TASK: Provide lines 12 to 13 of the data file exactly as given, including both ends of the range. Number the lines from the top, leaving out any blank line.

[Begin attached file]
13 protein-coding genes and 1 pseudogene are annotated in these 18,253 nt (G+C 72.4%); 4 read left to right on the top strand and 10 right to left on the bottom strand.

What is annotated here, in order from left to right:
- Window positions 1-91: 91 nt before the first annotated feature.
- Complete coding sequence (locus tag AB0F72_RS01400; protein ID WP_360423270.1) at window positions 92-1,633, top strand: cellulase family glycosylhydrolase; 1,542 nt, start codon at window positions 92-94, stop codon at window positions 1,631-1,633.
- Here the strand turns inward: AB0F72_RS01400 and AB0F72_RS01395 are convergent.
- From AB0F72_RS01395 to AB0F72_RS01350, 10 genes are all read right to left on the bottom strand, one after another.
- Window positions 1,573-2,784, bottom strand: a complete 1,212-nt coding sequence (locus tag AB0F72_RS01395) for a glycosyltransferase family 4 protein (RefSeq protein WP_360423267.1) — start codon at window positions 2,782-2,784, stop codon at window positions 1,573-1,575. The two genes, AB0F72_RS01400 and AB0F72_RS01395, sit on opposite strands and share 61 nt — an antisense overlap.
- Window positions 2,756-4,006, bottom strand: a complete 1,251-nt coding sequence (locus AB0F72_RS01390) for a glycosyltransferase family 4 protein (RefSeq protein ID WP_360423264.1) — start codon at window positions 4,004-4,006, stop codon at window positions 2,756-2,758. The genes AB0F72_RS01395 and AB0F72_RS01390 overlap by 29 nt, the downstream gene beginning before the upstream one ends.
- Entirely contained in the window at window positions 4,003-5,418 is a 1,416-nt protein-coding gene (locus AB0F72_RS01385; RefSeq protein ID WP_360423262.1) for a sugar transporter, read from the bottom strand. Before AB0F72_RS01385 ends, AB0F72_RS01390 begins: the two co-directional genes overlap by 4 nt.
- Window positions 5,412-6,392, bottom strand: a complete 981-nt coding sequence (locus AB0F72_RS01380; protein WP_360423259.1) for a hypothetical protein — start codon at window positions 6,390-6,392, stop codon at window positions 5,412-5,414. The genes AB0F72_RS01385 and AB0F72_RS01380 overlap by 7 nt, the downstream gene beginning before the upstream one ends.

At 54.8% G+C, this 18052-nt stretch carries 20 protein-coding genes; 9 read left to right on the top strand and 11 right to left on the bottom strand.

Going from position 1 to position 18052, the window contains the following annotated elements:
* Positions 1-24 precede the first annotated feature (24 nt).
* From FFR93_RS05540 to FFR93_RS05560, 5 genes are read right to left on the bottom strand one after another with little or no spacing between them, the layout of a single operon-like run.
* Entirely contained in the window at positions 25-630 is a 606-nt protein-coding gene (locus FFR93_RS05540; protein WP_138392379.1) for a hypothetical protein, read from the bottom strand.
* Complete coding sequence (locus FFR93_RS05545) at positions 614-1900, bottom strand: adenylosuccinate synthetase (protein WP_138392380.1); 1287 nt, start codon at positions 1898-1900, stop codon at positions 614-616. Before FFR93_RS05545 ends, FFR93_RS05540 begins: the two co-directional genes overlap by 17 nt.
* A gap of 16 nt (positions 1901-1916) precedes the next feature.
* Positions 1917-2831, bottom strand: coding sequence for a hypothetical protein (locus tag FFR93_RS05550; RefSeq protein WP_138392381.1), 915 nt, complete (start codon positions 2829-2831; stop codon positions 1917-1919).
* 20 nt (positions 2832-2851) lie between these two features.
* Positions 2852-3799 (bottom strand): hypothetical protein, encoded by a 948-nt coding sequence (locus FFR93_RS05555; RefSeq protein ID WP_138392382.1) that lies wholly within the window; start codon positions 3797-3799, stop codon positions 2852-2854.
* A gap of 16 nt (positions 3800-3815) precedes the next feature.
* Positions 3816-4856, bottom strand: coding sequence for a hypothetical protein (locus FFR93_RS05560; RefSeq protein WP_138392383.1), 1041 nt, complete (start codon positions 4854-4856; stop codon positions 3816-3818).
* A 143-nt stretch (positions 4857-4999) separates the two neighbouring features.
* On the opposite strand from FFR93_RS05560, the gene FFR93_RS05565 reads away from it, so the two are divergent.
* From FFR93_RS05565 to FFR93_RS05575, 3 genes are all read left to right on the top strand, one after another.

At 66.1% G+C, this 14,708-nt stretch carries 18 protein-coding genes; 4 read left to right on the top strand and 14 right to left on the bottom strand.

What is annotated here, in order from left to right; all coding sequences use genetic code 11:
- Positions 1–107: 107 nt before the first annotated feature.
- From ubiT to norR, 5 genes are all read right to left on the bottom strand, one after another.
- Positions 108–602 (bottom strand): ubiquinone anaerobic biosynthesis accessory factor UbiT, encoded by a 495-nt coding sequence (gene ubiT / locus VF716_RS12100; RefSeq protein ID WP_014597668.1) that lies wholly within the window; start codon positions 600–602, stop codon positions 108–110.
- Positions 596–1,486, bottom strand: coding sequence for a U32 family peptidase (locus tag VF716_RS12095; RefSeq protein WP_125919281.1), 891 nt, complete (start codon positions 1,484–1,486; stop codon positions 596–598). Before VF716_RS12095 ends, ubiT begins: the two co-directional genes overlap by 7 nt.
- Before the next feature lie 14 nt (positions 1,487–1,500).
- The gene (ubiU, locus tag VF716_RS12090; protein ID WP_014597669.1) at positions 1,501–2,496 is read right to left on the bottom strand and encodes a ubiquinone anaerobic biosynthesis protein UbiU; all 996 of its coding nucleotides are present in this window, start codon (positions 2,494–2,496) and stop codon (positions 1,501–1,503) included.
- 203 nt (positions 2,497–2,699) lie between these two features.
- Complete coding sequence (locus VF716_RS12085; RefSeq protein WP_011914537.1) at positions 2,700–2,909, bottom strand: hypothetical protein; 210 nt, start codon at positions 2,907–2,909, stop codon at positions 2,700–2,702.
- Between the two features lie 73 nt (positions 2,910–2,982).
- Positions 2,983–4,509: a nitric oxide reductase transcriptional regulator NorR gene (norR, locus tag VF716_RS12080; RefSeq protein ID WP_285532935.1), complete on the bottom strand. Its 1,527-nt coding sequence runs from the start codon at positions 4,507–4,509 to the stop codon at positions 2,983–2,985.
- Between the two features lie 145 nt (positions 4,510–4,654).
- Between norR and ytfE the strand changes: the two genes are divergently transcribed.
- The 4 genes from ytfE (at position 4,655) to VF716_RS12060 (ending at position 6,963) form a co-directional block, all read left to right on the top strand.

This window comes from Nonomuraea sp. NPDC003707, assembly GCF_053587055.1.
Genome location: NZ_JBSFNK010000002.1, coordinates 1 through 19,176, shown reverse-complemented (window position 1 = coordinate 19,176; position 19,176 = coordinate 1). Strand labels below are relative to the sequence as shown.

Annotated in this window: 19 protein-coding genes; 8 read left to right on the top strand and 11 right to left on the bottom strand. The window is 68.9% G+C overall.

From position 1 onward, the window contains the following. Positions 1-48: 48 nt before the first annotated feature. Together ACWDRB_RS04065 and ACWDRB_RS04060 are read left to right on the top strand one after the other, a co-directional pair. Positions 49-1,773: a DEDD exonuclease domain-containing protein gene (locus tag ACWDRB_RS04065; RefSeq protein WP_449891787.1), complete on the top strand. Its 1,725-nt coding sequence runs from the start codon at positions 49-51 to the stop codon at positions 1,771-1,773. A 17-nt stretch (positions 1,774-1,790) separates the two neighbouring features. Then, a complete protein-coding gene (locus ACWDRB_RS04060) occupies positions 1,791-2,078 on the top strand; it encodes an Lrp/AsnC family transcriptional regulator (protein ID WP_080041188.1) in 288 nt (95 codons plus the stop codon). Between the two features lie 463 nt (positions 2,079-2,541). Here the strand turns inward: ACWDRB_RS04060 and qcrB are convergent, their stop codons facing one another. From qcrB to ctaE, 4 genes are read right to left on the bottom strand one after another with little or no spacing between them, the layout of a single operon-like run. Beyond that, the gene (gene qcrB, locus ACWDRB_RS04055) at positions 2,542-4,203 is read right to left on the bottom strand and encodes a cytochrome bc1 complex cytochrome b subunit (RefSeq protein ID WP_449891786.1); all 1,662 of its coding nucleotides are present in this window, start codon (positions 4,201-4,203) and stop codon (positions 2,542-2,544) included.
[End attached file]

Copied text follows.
Going from position 1 to position 18052, the window contains the following annotated elements:
* Positions 1-24 precede the first annotated feature (24 nt).